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Common Tacoma Water Heater Problems

When water is heated, the calcium carbonate present in it gets precipitated and settles down. When this happens inside your hot water heater, it leads to a buildup of sediments inside the water tank. If there is any sand or other particulate matter present in the water, it can also pile up inside the tank.

Sediment buildup is generally a very slow process, but if you live in an area where the water is very hard, your water heater can get filled up really fast. If your heater is all filled up with sediment, you might not get sufficient hot water flow or it might not be at the desired temperature. The best way to avoid this is to have the heater flushed out at regular intervals.

Another common problem with Tacoma water heaters, both propane and electric is that of the appliance running out of hot water quickly or only supplying warm water. This issue might be on account of a broken or leaking dip tube or a burnt out heating element. The dip tube is a small plastic tube that allows cold water to flow into the bottom of the tank.

If this dip tube is broken, the hot and cold water will mix and you will only get warm water. This issue can be easily and quickly resolved by having the dip tube replaced. However, if your heater has a defective thermostat or the heating element has burned out, it might need bigger repairs or a complete replacement.

Some heaters that work on propane gas often make sounds when the temperature rises. This is generally on account of a build up on sediment at the bottom of the water tank. As the water heats up, steam bubbles form under the sediment and then rise through it to escape to the top of the water tank. Again, the issue can be resolved by flushing out the heater completely.

A major issue that plagues many Tacoma water heaters is that of pressure buildup. When water gets heated inside the heater, it expands. All heaters have a pressure reducing valve or check valve to allow this pressure to be released. But if this valve is blocked due to any reason, the pressure can rise quickly. If left unchecked, the pressure might rise to a level where the heater bursts.

To control this pressure you can have a temperature-pressure valve or a thermal expansion tank installed on your inlet line. This would allow the pressure to be released without any cause for concern. The temperature-pressure valve is a sensitive device that has a life-span of just about two years. If you water heater has such a valve, you should get it checked and replaced periodically.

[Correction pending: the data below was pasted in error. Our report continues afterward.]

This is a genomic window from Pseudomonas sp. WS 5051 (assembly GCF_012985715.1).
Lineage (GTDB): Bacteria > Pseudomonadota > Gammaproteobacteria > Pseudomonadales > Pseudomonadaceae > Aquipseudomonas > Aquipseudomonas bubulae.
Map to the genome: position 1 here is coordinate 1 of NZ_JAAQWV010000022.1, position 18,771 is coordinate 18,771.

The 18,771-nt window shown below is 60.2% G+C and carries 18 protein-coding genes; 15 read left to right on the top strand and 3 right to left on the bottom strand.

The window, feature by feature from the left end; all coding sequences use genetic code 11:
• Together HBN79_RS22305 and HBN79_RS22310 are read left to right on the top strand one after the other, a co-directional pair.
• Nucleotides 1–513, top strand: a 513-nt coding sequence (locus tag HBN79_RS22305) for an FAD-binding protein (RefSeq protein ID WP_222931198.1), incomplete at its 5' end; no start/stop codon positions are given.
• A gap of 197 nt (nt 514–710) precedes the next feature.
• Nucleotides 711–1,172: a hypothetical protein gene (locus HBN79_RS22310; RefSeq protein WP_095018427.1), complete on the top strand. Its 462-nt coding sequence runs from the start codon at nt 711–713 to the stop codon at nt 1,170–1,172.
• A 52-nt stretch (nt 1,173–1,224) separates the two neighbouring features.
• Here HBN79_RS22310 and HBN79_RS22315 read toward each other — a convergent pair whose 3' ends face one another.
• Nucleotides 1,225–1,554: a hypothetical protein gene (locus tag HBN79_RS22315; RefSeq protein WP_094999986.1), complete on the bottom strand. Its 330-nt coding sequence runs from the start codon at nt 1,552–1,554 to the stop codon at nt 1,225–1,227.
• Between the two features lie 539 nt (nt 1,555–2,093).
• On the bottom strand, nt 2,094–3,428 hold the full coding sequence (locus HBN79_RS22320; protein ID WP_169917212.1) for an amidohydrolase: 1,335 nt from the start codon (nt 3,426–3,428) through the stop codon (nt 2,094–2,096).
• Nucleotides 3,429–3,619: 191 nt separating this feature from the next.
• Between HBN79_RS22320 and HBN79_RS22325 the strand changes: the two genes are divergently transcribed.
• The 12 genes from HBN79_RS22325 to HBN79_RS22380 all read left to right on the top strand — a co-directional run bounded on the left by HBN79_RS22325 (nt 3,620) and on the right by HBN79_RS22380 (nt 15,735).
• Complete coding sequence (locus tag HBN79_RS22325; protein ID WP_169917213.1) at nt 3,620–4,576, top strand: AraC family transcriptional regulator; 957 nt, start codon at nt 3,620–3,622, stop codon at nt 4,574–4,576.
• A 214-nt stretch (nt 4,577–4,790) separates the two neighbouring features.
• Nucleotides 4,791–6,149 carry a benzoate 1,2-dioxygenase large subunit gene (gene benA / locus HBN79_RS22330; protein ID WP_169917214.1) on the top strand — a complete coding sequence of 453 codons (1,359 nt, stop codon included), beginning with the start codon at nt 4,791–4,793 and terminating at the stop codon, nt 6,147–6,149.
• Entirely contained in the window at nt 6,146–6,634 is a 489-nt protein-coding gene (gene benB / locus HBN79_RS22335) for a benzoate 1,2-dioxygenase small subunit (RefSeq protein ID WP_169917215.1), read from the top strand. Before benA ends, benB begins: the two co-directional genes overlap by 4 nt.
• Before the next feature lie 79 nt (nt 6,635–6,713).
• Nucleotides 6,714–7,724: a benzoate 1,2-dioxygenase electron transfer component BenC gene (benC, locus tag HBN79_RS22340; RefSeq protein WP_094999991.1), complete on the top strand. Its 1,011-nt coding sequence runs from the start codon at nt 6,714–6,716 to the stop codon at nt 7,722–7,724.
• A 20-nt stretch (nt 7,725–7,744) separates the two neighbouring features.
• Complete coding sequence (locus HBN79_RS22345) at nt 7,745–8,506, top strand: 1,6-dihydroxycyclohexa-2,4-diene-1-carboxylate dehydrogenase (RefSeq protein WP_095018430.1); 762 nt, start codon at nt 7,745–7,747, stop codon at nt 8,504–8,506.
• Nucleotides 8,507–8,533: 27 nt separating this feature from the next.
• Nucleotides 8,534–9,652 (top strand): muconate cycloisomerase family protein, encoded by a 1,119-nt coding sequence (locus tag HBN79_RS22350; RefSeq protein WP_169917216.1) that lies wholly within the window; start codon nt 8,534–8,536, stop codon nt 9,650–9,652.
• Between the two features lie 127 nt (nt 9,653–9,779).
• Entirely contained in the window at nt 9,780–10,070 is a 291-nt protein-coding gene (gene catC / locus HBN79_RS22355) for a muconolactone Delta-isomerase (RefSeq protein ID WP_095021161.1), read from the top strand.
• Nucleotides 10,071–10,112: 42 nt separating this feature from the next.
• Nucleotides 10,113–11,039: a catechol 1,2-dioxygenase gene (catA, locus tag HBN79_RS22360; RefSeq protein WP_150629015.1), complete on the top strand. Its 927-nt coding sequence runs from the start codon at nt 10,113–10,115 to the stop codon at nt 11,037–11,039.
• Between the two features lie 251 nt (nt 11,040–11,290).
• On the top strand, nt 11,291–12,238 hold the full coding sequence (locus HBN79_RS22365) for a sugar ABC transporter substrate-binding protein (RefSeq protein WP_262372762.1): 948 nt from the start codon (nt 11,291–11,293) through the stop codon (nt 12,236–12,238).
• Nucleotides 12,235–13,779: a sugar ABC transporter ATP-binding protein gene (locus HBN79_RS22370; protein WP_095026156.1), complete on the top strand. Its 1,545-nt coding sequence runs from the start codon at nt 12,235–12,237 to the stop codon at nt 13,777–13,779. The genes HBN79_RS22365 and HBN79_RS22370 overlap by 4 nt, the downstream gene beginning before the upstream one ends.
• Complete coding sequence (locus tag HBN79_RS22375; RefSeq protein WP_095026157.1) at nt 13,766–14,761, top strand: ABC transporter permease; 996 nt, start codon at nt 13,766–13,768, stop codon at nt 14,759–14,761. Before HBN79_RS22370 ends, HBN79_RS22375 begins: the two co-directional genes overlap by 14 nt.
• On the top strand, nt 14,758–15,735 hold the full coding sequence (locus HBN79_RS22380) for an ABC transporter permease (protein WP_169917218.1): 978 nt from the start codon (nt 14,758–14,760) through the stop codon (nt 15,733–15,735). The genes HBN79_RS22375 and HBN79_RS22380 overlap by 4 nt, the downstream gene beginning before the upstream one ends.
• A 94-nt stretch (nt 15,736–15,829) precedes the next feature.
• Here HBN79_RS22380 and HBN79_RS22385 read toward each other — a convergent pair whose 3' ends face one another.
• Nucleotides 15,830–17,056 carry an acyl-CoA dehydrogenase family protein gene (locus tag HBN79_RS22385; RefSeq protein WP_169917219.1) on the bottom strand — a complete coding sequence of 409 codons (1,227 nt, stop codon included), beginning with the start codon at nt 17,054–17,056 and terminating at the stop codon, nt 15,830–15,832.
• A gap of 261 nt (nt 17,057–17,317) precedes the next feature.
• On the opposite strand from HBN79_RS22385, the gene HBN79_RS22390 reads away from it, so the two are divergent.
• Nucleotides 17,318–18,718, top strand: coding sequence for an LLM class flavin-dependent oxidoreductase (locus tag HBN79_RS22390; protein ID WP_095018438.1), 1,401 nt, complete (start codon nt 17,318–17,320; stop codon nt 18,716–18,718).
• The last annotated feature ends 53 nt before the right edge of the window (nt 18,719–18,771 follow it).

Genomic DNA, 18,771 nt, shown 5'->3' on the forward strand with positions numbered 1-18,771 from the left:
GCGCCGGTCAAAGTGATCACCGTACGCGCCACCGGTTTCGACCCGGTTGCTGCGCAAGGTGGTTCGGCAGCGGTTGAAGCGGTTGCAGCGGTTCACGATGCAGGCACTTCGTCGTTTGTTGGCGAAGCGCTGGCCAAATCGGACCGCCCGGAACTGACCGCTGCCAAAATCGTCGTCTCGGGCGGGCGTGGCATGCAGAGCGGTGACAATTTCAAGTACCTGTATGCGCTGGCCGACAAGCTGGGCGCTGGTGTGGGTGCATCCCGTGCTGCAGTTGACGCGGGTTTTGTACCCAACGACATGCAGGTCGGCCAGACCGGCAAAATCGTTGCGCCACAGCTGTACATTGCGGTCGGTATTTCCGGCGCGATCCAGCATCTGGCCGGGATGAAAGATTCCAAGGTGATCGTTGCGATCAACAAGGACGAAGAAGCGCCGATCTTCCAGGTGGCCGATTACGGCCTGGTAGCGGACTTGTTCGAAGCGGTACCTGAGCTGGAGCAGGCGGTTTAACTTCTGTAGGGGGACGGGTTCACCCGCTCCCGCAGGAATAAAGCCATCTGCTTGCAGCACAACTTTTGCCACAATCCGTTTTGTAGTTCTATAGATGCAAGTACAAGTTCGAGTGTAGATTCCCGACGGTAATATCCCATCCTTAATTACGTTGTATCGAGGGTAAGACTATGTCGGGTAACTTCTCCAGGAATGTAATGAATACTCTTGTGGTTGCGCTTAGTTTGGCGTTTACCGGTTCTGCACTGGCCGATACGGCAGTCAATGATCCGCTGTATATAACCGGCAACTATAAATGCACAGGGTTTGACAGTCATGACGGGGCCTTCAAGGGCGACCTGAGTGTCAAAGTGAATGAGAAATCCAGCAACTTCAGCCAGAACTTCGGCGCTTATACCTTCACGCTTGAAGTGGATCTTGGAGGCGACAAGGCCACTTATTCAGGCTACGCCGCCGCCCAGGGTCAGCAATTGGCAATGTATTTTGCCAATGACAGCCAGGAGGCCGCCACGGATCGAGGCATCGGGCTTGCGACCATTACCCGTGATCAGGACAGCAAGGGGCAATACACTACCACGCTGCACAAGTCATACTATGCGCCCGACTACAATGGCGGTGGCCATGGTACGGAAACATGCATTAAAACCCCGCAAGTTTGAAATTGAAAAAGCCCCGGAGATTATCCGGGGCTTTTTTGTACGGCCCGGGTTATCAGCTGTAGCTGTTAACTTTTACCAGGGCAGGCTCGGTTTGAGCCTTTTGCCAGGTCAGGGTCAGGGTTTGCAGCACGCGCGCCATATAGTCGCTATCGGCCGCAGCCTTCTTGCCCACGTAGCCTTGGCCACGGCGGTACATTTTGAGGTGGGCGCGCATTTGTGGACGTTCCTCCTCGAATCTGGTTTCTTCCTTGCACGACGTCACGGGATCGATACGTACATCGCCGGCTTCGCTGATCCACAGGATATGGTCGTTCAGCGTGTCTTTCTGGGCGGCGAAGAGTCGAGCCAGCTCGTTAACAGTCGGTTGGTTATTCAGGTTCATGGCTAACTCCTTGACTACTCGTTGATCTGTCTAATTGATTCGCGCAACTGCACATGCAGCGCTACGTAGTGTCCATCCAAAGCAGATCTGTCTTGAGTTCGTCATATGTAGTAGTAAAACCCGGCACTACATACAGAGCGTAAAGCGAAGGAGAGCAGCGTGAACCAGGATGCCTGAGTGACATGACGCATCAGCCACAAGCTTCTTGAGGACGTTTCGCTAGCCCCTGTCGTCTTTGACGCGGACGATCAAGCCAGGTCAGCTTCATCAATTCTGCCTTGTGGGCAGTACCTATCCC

Tankless heaters in Tacoma that do not store water for heating are also good alternatives as these would not have any chances of the pressure going out of control. Such heaters have direct vents for water inlet and outlet and the water flows through the heating element, which gets it heated.

Hot water heaters are mechanical and electrical devices and all devices can develop problems over time. This does not mean they should be replaced immediately. Most issues can be resolved by taking minor precautions. All it requires is a bit of understanding and care.


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Seattle Water Heaters

Storage water heaters are by far the most common type of water heater in the U.S. today. Ranging in size from 20 to 80 gallons (or larger) and fueled by electricity, natural gas, propane, or oil, storage water heaters work by heating up water in an insulated tank. When you turn on the hot water tap, hot water is pulled out of the top of the water heater and cold water flows into the bottom to replace it. Because heat is lost through the walls of the storage tank (this is called standby heat loss), energy is consumed even when no hot water is being used. New energy-efficient storage water heaters contain higher levels of insulation around the tank, substantially reducing standby heat loss.

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